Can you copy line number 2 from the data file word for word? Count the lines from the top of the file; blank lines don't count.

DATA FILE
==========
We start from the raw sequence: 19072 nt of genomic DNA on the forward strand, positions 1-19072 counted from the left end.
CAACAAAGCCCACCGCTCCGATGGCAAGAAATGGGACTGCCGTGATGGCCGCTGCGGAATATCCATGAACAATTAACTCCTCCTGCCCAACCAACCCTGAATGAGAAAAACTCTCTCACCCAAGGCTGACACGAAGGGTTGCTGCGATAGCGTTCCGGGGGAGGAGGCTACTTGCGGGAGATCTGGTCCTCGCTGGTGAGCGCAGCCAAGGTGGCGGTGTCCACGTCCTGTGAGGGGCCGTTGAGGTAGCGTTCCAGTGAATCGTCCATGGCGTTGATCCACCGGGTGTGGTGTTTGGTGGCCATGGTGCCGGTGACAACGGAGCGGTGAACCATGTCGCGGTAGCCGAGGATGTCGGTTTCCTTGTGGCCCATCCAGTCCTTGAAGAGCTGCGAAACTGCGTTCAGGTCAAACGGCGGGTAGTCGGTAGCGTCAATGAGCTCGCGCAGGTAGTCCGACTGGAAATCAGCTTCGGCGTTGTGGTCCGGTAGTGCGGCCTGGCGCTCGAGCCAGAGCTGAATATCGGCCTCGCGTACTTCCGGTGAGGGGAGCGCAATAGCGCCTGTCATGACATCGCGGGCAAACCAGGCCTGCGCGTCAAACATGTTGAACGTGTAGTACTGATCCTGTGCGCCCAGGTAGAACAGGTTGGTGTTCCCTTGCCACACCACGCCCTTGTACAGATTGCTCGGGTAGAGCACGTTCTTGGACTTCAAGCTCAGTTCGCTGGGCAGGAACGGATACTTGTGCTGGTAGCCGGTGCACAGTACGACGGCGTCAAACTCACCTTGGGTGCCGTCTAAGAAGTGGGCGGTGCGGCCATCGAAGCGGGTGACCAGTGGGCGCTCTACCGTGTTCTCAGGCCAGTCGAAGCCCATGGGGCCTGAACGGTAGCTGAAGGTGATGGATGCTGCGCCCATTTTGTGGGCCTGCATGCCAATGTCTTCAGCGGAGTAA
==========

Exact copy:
CAACAAAGCCCACCGCTCCGATGGCAAGAAATGGGACTGCCGTGATGGCCGCTGCGGAATATCCATGAACAATTAACTCCTCCTGCCCAACCAACCCTGAATGAGAAAAACTCTCTCACCCAAGGCTGACACGAAGGGTTGCTGCGATAGCGTTCCGGGGGAGGAGGCTACTTGCGGGAGATCTGGTCCTCGCTGGTGAGCGCAGCCAAGGTGGCGGTGTCCACGTCCTGTGAGGGGCCGTTGAGGTAGCGTTCCAGTGAATCGTCCATGGCGTTGATCCACCGGGTGTGGTGTTTGGTGGCCATGGTGCCGGTGACAACGGAGCGGTGAACCATGTCGCGGTAGCCGAGGATGTCGGTTTCCTTGTGGCCCATCCAGTCCTTGAAGAGCTGCGAAACTGCGTTCAGGTCAAACGGCGGGTAGTCGGTAGCGTCAATGAGCTCGCGCAGGTAGTCCGACTGGAAATCAGCTTCGGCGTTGTGGTCCGGTAGTGCGGCCTGGCGCTCGAGCCAGAGCTGAATATCGGCCTCGCGTACTTCCGGTGAGGGGAGCGCAATAGCGCCTGTCATGACATCGCGGGCAAACCAGGCCTGCGCGTCAAACATGTTGAACGTGTAGTACTGATCCTGTGCGCCCAGGTAGAACAGGTTGGTGTTCCCTTGCCACACCACGCCCTTGTACAGATTGCTCGGGTAGAGCACGTTCTTGGACTTCAAGCTCAGTTCGCTGGGCAGGAACGGATACTTGTGCTGGTAGCCGGTGCACAGTACGACGGCGTCAAACTCACCTTGGGTGCCGTCTAAGAAGTGGGCGGTGCGGCCATCGAAGCGGGTGACCAGTGGGCGCTCTACCGTGTTCTCAGGCCAGTCGAAGCCCATGGGGCCTGAACGGTAGCTGAAGGTGATGGATGCTGCGCCCATTTTGTGGGCCTGCATGCCAATGTCTTCAGCGGAGTAA